Acta Geographica Sinica ›› 2015, Vol. 70 ›› Issue (8): 1281-1295.doi: 10.11821/dlxb201508008

• Orginal Article • Previous Articles     Next Articles

The construction of placeness and identity in the context ofChina's emerging modernity: A case study of Han Chinese "drifters" in Lhasa, Tibet

Junxi QIAN1(), Jing YANG2,3, Hong ZHU1()   

  1. 1. School of Geography & Centre for Cultural Industry and Cultural Geography, South China Normal University, Guangzhou 510631, China
    2. Nanjing Institute of Geography and Limnology, CAS, Nanjing 210008, China
    3. University of Chinese Academy of Sciences, Beijing 100049, China
  • Received:2014-08-07 Revised:2015-02-03 Online:2015-08-20 Published:2015-09-24
  • Supported by:
    National Natural Science Foundation of China, No.41171125, No.41401139


The Chinese society is currently experiencing a radical transition to modernity. Although the Chinese modernity is not simply a duplicate of what originally rose from the Western context, Chinese people's experiences of modernity are in many ways comparable to their western counterparts. The term modernity signifies a historical period in which reason and scientific rationality become the fundamental ideologies to orient social activities and everyday behaviours. It is characterized by a teleology which advocates endless progress and growth. However, although modernity endows social members with greater freedom to pursue personal advancement, it also leads to negative experiences, especially the loss of stable and authentic social life. Against this the background of post-reform social transformation, particular sections of the Chinese society have embarked on an endless search of places which seems to be "uncontaminated" by modernization. This paper narrates one of these stories. It investigates Han Chinese "drifters" who dwell in Lhasa, and Tibet in order to enact anti-modernist identities. In particular, this paper provides an account of the ways in which the "drifters" in Lhasa imagine, constructs and consumes the placeness and place identity of Tibet. It argues that the question of modernity has an inherently spatial dimension. The construction of the drifters' identity is contingent upon the place identity of Tibet, which itself is a social and lived construction. The drifters' construction of place identity involves two dimensions, namely the representation and imagination of Tibet's place identity, and the lived practices of the imagined place identity of Tibet. On the one hand, this paper suggests that Han-Tibetan cultural difference is discursively constructed and spotlighted via the imagination of the place identity of Tibet. These representations are not objective descriptions of absolute realities, but socially constructed discourses that contribute to identity formation. On the other hand, this article analyzes the ways in which the imagined Tibetanness is lived via mundane practices of everyday life, and argues that these practices contribute positively to the formation of the drifters' identity.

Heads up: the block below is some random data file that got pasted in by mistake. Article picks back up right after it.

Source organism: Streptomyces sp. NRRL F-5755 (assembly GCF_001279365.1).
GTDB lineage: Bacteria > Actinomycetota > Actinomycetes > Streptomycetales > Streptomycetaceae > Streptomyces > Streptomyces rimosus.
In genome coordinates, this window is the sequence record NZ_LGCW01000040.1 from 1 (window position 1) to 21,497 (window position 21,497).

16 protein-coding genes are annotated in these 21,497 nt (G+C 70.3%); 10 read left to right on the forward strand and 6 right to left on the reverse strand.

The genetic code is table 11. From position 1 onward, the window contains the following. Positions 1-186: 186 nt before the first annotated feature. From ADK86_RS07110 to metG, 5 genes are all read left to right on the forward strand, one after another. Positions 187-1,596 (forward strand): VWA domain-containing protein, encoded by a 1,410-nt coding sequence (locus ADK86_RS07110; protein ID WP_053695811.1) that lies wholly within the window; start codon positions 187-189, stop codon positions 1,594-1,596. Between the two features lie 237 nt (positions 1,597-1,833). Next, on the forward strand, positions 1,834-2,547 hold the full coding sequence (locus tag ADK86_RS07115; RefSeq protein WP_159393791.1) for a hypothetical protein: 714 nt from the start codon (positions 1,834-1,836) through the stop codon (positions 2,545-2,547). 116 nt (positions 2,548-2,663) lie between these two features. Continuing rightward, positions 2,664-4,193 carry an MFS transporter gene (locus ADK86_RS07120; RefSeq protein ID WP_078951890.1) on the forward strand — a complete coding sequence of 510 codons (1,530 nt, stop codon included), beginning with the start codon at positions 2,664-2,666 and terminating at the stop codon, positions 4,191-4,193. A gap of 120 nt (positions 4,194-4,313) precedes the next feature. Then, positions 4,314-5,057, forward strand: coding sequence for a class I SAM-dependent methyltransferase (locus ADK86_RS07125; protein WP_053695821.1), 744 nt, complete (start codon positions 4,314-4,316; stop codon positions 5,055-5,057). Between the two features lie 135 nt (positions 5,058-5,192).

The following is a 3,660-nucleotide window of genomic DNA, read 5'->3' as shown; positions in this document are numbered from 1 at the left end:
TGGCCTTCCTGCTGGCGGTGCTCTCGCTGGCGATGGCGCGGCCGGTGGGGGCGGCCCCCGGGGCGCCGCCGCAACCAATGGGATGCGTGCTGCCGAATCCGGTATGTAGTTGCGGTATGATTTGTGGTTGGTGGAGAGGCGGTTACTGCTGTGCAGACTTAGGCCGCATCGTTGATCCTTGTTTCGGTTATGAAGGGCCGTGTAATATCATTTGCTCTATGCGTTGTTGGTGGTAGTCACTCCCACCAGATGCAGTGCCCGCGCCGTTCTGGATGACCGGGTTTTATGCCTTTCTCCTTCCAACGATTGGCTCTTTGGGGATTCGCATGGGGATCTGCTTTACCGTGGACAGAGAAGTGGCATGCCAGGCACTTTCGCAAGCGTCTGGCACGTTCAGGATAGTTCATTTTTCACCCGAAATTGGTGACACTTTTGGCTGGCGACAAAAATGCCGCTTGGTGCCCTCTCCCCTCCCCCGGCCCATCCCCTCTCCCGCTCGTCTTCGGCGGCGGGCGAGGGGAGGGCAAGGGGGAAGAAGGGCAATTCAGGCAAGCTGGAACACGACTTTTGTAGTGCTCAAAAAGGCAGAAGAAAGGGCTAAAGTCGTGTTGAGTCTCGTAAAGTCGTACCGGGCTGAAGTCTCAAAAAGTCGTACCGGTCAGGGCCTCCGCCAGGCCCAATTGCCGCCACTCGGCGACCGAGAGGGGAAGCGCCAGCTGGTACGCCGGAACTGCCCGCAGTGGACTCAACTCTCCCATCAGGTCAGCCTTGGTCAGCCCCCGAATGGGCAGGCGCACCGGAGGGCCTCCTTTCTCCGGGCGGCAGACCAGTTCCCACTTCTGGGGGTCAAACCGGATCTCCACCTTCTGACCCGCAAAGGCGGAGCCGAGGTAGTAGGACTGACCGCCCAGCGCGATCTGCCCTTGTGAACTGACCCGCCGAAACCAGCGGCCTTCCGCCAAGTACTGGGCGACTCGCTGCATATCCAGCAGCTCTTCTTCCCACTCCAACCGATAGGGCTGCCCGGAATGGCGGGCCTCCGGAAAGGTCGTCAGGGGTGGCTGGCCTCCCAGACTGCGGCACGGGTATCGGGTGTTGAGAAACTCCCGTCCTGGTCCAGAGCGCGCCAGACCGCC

Key words: modernity, placeness, identity, "drifters" in Tibet, Lhasa